This is a more in-depth analysis of two goals let in by Philipp Grubauer in Game 1.  The first goal came at the end of regulation and sent the game into overtime.  The second came in overtime to end the game.  The goals don't look very similar at all to the naked eye but Grubauer fell victim to a similar move in a different situation.

On the first goal, the pass came from the slot to Seth Jones.  Here, as covered in our Long Distance Tracking breakdown, the goalie must find where the puck is going, square up, and drive straight there.  Grubauer did all of those things but tracking the puck does not stop there.  Jones accepted the puck in front of his body then extended to his forehand before firing it short side.  Grubauer stopped at where Jones caught the puck and Jones' move to his forehand opened up the short side.  See below for a visual on how that move can open up the net just enough for a highly skilled shooter to put it in on the short side.

The goalie must not only find where the puck is going, but also recognize the handedness of the shooter catching the puck.  A lefty shooter here might have just tee-ed up a one-timer.  A righty has to catch the puck then bring it to a position he can get off a quality shot.  A minor adjustment from Grubauer would have covered up that short side.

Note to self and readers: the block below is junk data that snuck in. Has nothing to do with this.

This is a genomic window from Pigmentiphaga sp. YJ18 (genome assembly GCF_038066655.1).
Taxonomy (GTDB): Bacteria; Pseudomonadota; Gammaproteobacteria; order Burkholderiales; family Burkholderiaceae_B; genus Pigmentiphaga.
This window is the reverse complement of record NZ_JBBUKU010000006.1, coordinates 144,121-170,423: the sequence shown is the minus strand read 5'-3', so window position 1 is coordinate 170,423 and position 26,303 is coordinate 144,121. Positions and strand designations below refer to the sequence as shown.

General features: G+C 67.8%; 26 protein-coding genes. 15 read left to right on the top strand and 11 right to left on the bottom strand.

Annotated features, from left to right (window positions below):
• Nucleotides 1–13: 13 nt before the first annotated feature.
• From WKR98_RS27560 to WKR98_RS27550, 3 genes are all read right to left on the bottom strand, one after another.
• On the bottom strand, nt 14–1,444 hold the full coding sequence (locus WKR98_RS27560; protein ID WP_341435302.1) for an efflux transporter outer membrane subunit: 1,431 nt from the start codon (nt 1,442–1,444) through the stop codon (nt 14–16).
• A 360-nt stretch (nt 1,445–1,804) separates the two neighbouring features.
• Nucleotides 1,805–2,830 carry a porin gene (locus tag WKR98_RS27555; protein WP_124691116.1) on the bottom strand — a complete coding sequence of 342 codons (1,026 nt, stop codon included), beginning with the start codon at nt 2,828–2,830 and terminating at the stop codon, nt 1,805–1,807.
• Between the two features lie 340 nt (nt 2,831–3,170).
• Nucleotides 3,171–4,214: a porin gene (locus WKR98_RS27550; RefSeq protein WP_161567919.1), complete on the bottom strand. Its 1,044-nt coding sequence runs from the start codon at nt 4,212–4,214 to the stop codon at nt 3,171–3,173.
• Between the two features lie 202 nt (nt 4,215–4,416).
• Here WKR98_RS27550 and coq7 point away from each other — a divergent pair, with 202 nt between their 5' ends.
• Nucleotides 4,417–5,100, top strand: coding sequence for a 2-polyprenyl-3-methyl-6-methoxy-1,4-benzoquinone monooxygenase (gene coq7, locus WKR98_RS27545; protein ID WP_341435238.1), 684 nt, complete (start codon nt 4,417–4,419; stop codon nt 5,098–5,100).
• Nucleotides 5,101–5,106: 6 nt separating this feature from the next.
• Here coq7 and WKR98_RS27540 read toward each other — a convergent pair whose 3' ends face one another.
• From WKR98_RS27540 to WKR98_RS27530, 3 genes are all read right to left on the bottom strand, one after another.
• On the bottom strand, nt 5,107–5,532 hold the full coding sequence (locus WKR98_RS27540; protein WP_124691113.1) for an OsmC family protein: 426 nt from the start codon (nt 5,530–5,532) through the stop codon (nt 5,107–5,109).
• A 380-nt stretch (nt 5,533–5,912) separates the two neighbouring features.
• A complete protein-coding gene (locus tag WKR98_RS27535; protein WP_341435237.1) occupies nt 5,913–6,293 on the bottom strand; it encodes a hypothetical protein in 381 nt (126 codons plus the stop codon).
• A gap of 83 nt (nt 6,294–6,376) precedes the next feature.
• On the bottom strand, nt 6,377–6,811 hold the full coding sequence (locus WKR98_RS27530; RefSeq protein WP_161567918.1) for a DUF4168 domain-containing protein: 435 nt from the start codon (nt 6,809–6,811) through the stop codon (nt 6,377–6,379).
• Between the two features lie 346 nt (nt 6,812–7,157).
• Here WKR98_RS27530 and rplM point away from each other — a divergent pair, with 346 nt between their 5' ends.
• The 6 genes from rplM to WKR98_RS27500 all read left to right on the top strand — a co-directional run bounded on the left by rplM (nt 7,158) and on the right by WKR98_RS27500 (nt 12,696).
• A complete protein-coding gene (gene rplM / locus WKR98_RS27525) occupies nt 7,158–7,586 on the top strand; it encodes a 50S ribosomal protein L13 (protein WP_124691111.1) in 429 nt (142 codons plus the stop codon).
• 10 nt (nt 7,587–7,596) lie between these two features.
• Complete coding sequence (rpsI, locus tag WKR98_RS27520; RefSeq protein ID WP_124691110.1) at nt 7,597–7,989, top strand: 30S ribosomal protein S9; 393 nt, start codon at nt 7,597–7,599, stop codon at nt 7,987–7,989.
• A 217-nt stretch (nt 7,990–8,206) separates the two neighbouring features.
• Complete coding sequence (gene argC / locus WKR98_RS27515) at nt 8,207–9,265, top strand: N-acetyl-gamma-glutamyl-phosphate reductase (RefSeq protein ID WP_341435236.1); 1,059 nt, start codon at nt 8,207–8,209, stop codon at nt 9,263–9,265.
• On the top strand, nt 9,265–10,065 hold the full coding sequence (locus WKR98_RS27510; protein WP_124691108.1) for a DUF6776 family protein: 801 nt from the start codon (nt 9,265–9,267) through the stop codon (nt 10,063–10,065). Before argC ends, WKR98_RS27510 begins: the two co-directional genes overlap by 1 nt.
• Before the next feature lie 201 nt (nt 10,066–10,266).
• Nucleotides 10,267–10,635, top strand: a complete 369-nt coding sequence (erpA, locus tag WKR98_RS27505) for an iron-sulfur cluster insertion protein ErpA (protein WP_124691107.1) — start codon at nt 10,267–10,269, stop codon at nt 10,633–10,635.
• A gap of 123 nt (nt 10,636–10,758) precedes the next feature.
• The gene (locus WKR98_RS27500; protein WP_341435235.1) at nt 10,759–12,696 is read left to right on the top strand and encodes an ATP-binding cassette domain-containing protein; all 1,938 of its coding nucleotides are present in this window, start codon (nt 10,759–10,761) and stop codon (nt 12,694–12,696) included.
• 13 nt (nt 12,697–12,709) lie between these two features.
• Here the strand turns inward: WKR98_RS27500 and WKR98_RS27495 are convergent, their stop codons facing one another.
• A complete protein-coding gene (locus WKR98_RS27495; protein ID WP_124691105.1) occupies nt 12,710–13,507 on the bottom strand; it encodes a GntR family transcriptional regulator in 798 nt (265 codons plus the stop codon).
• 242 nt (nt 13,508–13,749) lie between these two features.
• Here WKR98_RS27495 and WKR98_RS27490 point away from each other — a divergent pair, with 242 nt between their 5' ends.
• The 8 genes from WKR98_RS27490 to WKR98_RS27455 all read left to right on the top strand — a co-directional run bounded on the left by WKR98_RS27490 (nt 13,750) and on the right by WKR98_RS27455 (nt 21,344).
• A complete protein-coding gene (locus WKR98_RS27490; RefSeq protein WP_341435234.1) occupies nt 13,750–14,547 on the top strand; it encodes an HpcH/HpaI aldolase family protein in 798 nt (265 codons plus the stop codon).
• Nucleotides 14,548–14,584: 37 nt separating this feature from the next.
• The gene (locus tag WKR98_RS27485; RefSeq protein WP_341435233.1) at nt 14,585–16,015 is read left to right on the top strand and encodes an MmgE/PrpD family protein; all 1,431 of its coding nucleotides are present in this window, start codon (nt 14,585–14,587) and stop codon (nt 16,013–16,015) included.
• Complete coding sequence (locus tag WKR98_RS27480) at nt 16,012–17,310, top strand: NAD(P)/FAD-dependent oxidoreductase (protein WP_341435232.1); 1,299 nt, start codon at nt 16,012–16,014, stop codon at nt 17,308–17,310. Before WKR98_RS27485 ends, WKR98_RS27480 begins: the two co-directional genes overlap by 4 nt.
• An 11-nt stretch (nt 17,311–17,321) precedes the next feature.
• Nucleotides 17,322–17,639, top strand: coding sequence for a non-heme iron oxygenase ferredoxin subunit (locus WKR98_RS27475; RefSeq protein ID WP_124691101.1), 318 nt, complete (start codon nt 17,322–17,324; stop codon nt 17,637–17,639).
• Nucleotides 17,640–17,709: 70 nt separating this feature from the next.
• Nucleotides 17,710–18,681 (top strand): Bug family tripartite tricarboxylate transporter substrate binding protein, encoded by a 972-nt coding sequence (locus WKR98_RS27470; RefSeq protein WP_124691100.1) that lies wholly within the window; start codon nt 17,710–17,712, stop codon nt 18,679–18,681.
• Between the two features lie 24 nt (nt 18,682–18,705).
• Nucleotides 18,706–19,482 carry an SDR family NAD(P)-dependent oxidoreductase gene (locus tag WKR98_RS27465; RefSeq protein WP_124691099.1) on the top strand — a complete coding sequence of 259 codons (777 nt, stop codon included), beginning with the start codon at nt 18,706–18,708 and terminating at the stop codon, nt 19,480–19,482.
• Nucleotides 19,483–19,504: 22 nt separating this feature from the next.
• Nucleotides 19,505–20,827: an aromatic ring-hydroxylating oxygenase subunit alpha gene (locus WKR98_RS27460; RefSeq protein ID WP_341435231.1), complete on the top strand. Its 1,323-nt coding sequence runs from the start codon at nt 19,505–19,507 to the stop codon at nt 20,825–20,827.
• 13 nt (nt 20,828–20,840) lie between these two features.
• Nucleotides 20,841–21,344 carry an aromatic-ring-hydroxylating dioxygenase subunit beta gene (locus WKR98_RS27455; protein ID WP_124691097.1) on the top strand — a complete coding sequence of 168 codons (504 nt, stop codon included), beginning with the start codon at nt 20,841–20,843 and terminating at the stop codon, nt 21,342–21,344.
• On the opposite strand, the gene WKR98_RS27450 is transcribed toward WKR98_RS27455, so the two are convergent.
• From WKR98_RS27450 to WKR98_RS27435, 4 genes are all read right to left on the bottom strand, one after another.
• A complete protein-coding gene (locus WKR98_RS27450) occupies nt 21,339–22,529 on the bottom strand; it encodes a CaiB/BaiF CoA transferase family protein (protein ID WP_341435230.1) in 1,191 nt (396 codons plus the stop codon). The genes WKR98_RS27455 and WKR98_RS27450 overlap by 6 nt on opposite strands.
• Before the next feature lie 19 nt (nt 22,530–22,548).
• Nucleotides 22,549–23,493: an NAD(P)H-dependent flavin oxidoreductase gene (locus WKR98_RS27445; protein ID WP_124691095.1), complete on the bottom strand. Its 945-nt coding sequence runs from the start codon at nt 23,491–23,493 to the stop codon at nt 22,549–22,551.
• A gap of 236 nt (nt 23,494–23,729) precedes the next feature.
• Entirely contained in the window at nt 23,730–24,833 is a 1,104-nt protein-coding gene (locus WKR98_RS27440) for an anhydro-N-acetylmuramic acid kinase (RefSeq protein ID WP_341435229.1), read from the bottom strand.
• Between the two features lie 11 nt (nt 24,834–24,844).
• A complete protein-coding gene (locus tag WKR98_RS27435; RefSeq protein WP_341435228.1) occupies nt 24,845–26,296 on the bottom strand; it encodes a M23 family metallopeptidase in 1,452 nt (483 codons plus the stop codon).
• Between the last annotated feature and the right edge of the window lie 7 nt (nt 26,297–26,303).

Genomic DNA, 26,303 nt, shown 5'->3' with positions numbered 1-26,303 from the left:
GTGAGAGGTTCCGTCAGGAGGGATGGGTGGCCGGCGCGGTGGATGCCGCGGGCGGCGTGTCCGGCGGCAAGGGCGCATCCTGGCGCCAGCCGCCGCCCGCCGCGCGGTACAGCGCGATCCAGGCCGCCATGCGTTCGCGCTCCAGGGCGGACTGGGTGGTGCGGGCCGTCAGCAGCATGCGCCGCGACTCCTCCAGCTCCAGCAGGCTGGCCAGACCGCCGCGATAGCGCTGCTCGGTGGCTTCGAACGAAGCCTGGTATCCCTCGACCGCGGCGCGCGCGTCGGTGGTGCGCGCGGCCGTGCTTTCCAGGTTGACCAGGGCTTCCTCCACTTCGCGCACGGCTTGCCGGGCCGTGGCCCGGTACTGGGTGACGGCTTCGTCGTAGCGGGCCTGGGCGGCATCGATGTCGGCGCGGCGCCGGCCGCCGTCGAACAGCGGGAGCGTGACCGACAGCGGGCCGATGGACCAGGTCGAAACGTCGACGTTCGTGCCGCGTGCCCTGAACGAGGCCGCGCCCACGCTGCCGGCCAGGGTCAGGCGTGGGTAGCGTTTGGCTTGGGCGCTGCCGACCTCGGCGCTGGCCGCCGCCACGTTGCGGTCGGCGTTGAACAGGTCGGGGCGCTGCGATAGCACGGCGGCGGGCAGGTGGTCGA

On the second goal, Panarin drove in down the wing with the puck on his backhand.  The goaltender must honor the potential backhand shot so as to not give the shooter the easiest way to the goal.  At the last minute though, Panarin pulled the puck to his forehand and snapped it up over the glove of Grubauer.  Again, Grubauer must honor the potential backhand but must also know that the more deadly option is for Panarin to pull the puck to his forehand and get off a quicker, more accurate shot.  See below for how that move to the forehand can change the angle of the shot and open up that far side.

One thing to notice is how much more the angle changed on Panarin's shot.  The more in tight you get, the more that shift changes the angle of the shot.  The puck is only moving maybe four or five feet but this will change the angle a significant amount.

Both of these plays are at the highest speeds with some very skilled shooters (the first on the power play as well) so I'm not going to sit here and say that these goals were on Grubauer.  But the most successful, elite goaltenders aren't just reacting to the plays as they happen, they are anticipating what the shooter will have to do in order to get a quality shot off.  This can be a difference maker in a tight, one-goal game as we saw in Game 1.